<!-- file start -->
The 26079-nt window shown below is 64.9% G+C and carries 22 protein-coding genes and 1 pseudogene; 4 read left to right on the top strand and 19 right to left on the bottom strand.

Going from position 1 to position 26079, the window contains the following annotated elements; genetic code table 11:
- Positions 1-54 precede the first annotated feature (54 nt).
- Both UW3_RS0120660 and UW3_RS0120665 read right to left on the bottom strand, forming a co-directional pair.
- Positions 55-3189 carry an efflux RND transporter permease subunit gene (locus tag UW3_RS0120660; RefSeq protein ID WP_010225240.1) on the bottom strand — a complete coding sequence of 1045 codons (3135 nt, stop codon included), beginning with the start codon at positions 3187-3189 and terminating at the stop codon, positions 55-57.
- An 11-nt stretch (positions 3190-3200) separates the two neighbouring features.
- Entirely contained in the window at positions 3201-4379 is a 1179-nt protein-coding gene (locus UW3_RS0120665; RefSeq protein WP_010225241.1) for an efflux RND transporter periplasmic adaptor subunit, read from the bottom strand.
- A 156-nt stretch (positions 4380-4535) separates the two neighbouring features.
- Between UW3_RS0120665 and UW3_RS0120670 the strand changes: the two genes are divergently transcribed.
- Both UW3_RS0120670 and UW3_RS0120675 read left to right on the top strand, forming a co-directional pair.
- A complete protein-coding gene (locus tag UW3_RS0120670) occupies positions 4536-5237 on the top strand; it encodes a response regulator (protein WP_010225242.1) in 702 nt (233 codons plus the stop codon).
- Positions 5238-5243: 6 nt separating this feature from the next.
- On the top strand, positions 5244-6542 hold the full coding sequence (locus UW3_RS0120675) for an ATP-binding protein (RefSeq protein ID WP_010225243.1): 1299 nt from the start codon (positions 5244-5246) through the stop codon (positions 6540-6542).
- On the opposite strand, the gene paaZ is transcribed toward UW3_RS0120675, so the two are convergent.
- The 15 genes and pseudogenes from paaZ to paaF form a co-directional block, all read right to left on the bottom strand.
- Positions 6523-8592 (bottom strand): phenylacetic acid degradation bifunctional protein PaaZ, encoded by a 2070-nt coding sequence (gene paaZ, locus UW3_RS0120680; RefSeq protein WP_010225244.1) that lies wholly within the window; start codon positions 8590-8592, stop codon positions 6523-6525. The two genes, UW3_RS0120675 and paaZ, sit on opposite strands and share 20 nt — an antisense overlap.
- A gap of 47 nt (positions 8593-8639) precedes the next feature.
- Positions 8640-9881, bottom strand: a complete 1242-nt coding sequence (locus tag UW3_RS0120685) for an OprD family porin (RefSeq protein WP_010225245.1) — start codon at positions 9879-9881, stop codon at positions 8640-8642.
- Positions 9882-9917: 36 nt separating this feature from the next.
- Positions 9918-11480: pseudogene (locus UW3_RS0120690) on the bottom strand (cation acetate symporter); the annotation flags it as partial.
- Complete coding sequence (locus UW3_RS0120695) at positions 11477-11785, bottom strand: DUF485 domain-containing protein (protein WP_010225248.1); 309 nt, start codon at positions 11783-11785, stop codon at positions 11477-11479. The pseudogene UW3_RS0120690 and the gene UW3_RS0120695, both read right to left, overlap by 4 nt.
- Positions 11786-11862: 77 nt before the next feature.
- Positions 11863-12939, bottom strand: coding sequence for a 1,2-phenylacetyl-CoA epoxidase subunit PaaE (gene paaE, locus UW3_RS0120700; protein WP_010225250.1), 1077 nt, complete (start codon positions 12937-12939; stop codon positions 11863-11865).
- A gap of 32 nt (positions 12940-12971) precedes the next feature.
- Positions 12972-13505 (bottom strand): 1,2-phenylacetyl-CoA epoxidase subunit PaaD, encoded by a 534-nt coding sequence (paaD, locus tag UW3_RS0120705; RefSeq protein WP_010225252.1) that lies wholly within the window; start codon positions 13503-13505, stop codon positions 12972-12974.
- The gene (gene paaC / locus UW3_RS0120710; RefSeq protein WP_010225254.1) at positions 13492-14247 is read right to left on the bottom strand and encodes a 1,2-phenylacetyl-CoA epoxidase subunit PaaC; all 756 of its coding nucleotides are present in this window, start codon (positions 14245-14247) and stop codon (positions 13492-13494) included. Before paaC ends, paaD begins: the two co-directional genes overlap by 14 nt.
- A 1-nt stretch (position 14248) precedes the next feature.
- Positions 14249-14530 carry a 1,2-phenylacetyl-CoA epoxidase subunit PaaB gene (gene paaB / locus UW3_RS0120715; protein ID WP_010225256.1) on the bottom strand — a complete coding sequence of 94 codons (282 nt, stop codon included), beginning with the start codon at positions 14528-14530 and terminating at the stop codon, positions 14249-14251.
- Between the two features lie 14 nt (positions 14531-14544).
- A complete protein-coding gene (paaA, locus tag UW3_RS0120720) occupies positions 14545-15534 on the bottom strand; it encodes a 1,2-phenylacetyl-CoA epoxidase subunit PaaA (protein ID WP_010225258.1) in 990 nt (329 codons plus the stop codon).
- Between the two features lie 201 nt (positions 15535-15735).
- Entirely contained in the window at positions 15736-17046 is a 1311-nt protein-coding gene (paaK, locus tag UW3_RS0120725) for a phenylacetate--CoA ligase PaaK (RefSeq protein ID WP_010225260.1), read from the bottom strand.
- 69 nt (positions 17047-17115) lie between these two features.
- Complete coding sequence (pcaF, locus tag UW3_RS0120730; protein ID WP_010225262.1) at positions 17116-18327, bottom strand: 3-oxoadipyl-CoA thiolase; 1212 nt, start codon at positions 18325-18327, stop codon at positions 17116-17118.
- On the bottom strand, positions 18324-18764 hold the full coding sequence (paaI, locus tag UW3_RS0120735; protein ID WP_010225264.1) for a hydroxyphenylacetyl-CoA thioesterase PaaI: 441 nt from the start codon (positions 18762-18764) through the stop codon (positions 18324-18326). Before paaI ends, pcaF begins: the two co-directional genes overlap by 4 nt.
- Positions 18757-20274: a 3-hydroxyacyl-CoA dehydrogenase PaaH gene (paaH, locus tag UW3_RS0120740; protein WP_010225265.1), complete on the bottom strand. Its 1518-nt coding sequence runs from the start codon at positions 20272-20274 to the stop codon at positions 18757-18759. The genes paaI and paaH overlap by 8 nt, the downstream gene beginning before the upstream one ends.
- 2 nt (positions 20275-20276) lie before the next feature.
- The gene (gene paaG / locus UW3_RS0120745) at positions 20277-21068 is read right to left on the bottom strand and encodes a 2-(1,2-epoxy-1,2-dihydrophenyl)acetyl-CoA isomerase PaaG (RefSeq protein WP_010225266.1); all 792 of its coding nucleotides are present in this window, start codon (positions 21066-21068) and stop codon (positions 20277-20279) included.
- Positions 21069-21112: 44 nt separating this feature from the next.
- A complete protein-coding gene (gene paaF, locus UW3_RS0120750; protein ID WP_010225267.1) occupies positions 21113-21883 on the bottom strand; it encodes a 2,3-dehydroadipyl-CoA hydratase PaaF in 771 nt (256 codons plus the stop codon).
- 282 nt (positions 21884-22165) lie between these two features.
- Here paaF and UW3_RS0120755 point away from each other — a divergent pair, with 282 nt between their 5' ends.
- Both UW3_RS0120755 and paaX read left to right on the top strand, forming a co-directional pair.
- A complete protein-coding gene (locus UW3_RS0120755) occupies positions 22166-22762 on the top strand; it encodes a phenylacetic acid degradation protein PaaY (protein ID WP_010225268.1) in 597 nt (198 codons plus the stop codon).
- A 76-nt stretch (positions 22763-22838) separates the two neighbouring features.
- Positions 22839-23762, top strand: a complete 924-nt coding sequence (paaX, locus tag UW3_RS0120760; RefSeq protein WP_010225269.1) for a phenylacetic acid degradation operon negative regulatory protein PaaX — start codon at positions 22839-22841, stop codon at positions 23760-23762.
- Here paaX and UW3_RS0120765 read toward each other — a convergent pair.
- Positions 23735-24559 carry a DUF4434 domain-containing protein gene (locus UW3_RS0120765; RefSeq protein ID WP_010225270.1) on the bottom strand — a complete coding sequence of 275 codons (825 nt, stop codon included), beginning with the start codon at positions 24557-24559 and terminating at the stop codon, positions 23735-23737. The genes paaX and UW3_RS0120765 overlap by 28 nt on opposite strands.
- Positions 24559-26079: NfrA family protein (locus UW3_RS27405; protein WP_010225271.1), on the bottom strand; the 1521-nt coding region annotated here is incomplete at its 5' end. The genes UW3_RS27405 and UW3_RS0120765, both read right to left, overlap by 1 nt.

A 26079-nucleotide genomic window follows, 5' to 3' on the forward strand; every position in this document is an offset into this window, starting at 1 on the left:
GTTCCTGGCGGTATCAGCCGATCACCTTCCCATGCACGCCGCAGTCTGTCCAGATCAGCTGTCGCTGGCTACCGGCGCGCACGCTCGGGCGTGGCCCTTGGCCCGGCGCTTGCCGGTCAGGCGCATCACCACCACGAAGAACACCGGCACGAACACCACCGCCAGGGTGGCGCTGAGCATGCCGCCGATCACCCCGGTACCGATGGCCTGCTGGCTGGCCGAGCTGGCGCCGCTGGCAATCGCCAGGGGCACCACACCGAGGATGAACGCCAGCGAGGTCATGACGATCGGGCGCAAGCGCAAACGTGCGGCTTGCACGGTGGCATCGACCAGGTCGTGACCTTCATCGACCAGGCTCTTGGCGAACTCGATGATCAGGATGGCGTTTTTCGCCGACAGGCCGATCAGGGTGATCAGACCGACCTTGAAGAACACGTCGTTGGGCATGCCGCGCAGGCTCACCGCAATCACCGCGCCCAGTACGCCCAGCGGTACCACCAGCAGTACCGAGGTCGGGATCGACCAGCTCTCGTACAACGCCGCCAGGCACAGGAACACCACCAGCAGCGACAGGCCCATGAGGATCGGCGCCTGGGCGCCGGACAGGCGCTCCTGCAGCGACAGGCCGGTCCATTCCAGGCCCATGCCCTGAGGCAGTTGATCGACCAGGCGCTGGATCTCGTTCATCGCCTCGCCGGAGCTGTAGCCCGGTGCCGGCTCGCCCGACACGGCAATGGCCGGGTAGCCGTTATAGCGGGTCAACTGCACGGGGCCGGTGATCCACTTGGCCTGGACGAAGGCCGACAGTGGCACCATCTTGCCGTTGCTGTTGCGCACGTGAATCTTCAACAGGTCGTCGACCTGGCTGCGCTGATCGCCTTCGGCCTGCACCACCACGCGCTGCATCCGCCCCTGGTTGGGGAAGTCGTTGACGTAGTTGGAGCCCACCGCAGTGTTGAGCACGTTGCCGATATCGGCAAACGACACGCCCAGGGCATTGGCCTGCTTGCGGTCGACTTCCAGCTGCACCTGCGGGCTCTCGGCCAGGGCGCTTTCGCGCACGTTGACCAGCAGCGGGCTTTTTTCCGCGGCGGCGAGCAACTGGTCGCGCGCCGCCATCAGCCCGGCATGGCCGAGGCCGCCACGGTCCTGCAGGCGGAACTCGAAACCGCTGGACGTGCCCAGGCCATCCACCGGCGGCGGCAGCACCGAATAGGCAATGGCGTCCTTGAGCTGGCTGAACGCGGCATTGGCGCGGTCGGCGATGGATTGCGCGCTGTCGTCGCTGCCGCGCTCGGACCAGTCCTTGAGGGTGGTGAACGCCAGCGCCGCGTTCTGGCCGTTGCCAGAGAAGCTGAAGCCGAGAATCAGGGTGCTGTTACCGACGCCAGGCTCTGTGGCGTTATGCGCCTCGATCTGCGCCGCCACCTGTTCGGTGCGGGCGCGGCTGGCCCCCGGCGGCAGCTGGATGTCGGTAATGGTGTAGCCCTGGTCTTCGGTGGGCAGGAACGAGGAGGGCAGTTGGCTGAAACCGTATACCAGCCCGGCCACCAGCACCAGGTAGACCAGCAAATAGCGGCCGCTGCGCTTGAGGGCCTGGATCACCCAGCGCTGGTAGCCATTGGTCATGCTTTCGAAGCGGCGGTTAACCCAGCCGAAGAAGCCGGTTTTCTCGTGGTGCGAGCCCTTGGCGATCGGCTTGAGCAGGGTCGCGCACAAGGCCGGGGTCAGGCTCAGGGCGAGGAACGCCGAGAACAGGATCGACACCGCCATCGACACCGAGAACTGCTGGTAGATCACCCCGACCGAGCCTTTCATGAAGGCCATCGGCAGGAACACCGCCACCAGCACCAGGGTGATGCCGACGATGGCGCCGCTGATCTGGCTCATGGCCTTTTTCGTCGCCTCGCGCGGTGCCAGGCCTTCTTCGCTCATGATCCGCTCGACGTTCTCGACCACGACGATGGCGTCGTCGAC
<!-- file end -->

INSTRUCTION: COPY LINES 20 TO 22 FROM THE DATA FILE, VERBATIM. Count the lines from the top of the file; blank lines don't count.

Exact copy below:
- Positions 9918-11480: pseudogene (locus UW3_RS0120690) on the bottom strand (cation acetate symporter); the annotation flags it as partial.
- Complete coding sequence (locus UW3_RS0120695) at positions 11477-11785, bottom strand: DUF485 domain-containing protein (protein WP_010225248.1); 309 nt, start codon at positions 11783-11785, stop codon at positions 11477-11479. The pseudogene UW3_RS0120690 and the gene UW3_RS0120695, both read right to left, overlap by 4 nt.
- Positions 11786-11862: 77 nt before the next feature.